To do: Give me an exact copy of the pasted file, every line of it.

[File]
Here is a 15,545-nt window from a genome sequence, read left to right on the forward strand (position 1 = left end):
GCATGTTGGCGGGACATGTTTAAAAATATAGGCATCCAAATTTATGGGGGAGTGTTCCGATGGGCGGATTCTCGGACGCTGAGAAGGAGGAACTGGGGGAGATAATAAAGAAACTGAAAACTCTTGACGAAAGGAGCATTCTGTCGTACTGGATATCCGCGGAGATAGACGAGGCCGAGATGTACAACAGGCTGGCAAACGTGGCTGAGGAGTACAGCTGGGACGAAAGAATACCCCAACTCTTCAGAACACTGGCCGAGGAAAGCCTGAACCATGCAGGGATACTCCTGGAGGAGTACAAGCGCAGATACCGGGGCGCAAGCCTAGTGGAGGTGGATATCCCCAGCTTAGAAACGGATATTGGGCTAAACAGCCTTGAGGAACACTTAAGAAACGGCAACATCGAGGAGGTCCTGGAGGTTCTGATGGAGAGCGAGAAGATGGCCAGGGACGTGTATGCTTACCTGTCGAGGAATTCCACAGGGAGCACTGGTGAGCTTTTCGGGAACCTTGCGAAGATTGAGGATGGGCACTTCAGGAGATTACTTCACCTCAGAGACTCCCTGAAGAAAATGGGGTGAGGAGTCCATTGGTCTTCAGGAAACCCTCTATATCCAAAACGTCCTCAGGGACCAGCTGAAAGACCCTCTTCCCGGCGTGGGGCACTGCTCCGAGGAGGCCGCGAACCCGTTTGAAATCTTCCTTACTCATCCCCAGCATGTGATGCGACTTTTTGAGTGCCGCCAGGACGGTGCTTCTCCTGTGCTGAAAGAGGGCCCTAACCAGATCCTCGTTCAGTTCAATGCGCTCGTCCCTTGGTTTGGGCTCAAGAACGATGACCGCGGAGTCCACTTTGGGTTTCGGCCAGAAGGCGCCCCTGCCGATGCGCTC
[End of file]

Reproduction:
Here is a 15,545-nt window from a genome sequence, read left to right on the forward strand (position 1 = left end):
GCATGTTGGCGGGACATGTTTAAAAATATAGGCATCCAAATTTATGGGGGAGTGTTCCGATGGGCGGATTCTCGGACGCTGAGAAGGAGGAACTGGGGGAGATAATAAAGAAACTGAAAACTCTTGACGAAAGGAGCATTCTGTCGTACTGGATATCCGCGGAGATAGACGAGGCCGAGATGTACAACAGGCTGGCAAACGTGGCTGAGGAGTACAGCTGGGACGAAAGAATACCCCAACTCTTCAGAACACTGGCCGAGGAAAGCCTGAACCATGCAGGGATACTCCTGGAGGAGTACAAGCGCAGATACCGGGGCGCAAGCCTAGTGGAGGTGGATATCCCCAGCTTAGAAACGGATATTGGGCTAAACAGCCTTGAGGAACACTTAAGAAACGGCAACATCGAGGAGGTCCTGGAGGTTCTGATGGAGAGCGAGAAGATGGCCAGGGACGTGTATGCTTACCTGTCGAGGAATTCCACAGGGAGCACTGGTGAGCTTTTCGGGAACCTTGCGAAGATTGAGGATGGGCACTTCAGGAGATTACTTCACCTCAGAGACTCCCTGAAGAAAATGGGGTGAGGAGTCCATTGGTCTTCAGGAAACCCTCTATATCCAAAACGTCCTCAGGGACCAGCTGAAAGACCCTCTTCCCGGCGTGGGGCACTGCTCCGAGGAGGCCGCGAACCCGTTTGAAATCTTCCTTACTCATCCCCAGCATGTGATGCGACTTTTTGAGTGCCGCCAGGACGGTGCTTCTCCTGTGCTGAAAGAGGGCCCTAACCAGATCCTCGTTCAGTTCAATGCGCTCGTCCCTTGGTTTGGGCTCAAGAACGATGACCGCGGAGTCCACTTTGGGTTTCGGCCAGAAGGCGCCCCTGCCGATGCGCTC